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        Science and Evidence-based Considerations for Fulfilling the SALT Triage Framework—Lerner et al Reply
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        Science and Evidence-based Considerations for Fulfilling the SALT Triage Framework—Lerner et al Reply
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Lerner et al reply: We thank Thinksharp, Inc, for submitting the letter to the editor. Triage strategies to improve patient care and save lives have always been the goal of our group, and we are glad that companies like Thinksharp, Inc, share that vision. As we stated in the framework article, we consider our work to be a beginning rather than an end, and our group is continuing to work toward a national guideline for mass casualty triage that will improve interoperability across the United States.

In the development process of the framework article and the corresponding position paper, our members carefully reviewed all available evidence and made what we thought were the best decisions based on that evidence. The expert panel development team considered the following to be important: (1) Initial sorting should identify the casualties in need of lifesaving interventions and provide the lifesaving interventions as soon as possible early in the triage process. (2) Deterioration in the condition of a casualty should be determined through casualty reassessment and not through an estimate of time to deteriorate based on a brief single assessment. (3) The triage guideline must be nonproprietary and inexpensive to widely disseminate.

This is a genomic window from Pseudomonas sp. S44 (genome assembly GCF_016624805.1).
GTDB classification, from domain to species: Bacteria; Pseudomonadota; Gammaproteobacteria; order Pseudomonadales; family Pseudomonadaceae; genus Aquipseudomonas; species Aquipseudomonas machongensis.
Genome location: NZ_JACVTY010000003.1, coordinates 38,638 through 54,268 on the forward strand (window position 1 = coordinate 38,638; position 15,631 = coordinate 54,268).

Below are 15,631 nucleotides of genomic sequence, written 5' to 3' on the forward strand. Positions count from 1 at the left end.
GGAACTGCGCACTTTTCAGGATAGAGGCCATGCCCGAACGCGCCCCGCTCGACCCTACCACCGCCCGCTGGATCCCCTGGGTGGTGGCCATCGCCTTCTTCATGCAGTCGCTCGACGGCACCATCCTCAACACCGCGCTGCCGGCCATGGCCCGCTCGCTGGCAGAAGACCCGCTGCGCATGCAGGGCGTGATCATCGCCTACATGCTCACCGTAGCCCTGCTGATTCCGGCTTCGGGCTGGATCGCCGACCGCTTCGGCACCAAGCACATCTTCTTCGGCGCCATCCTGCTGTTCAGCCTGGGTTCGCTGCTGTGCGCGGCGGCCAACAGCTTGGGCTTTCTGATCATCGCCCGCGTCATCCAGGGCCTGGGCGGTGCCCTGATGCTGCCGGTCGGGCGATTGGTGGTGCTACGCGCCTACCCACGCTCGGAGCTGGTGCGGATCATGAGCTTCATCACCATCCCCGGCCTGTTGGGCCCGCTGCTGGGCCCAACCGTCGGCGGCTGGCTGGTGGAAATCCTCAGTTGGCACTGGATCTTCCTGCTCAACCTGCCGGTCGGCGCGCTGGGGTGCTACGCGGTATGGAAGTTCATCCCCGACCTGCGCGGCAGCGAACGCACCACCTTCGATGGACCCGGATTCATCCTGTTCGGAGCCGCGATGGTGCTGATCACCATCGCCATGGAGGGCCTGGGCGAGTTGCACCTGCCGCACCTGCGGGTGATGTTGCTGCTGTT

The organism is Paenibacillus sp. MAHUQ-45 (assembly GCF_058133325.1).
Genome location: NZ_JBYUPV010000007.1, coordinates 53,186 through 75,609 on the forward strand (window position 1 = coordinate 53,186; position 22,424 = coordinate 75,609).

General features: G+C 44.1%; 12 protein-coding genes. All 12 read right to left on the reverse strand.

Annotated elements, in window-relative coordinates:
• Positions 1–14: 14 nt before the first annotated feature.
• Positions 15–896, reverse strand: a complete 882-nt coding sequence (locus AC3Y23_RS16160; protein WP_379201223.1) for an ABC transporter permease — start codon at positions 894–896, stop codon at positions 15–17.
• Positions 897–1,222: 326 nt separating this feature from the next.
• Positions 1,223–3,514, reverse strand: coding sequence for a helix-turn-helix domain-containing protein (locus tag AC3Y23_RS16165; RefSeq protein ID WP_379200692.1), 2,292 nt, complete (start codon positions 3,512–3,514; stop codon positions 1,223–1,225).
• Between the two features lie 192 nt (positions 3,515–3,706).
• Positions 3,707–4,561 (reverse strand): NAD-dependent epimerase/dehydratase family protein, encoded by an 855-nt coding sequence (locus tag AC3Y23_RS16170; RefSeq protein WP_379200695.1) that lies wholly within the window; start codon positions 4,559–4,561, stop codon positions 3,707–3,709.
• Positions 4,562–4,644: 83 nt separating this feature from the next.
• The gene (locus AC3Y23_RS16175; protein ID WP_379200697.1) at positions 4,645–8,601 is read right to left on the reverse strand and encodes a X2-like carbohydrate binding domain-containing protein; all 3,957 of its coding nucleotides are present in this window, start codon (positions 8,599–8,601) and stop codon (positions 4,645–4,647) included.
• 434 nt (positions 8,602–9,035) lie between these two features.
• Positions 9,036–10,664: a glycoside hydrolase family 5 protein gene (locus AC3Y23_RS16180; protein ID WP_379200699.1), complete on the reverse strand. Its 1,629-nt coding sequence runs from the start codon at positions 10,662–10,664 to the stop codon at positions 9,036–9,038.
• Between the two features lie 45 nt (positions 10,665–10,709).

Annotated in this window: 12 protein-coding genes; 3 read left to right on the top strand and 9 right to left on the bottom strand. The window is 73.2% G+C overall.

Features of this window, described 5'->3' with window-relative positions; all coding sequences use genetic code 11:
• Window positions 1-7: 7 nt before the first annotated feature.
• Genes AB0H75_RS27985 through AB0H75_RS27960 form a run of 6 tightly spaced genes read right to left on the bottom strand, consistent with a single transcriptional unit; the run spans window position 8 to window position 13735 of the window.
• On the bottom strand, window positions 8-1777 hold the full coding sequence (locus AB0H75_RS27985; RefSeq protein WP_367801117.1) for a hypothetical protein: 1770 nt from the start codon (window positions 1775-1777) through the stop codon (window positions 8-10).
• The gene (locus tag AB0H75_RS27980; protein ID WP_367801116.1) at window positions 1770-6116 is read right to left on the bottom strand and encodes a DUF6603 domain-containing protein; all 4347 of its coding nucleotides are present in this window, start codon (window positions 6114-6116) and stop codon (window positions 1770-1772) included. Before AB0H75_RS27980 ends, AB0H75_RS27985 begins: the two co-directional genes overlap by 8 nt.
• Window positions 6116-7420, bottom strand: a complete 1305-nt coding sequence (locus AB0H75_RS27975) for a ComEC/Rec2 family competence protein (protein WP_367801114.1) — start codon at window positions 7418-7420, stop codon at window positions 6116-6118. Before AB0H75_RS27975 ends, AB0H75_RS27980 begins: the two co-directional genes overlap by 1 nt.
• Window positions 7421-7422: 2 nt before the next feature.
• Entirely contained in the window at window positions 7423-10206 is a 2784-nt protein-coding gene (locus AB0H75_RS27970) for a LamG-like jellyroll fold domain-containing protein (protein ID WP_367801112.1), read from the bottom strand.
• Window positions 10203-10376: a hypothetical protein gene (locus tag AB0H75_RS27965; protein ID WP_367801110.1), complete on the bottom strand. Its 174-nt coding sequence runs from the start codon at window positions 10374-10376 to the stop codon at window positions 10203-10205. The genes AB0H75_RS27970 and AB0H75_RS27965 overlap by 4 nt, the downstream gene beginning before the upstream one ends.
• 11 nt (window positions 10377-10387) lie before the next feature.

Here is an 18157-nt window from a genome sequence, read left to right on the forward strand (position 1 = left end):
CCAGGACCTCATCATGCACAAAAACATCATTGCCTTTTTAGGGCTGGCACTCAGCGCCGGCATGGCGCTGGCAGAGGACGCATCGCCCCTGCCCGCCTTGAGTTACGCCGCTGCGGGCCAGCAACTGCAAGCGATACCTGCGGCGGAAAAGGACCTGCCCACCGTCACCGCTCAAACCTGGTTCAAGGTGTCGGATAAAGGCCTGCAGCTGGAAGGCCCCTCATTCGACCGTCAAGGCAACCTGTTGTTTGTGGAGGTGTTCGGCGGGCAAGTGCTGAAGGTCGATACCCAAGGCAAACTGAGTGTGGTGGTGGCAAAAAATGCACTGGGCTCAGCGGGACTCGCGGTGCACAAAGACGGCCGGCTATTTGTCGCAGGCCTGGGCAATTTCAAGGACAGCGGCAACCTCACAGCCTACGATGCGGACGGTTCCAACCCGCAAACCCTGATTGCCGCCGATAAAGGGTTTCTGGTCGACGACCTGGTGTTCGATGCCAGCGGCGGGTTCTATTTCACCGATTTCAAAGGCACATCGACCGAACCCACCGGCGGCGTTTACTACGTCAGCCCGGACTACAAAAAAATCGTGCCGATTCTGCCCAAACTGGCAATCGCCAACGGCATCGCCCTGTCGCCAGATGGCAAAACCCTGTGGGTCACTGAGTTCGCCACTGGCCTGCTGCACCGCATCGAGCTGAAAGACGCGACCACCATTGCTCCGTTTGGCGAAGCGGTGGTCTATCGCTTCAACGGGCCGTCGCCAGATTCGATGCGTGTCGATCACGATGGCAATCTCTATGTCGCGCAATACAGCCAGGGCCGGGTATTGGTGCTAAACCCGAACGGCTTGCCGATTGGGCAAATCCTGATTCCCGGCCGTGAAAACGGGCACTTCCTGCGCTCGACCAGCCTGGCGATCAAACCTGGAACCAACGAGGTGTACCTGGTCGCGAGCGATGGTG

To continue the development of this work, we have begun to develop the Model Uniform Core Criteria for Mass Casualty Triage. The Model Uniform Core Criteria will be a checklist that industry and communities will be able to use to ensure that whatever triage system they use meets the national guidelines. SALT Triage remains a free, public-domain, nonproprietary system that will be adjusted to conform to the criteria as they develop. We hope that the Model Uniform Core Criteria will be revised at regular intervals as new science becomes available, and we will evaluate any new literature that has become available since our last review. We agree that it is disappointing that a “gold standard” for evaluating triage does not yet exist and hope that as this work progresses, one can be developed. The current lack of a gold standard for the evaluation of triage decisions restricts the research that can be done and the progress that can be made in this area.

Finally, our process addressed only initial triage, and we agree there is a need to expand beyond this to include secondary triage and the provision of care at the scene and the process for moving patients from the scene to the receiving medical facility. We hope that our efforts will someday be expanded to address what comes after patients have initially been sorted.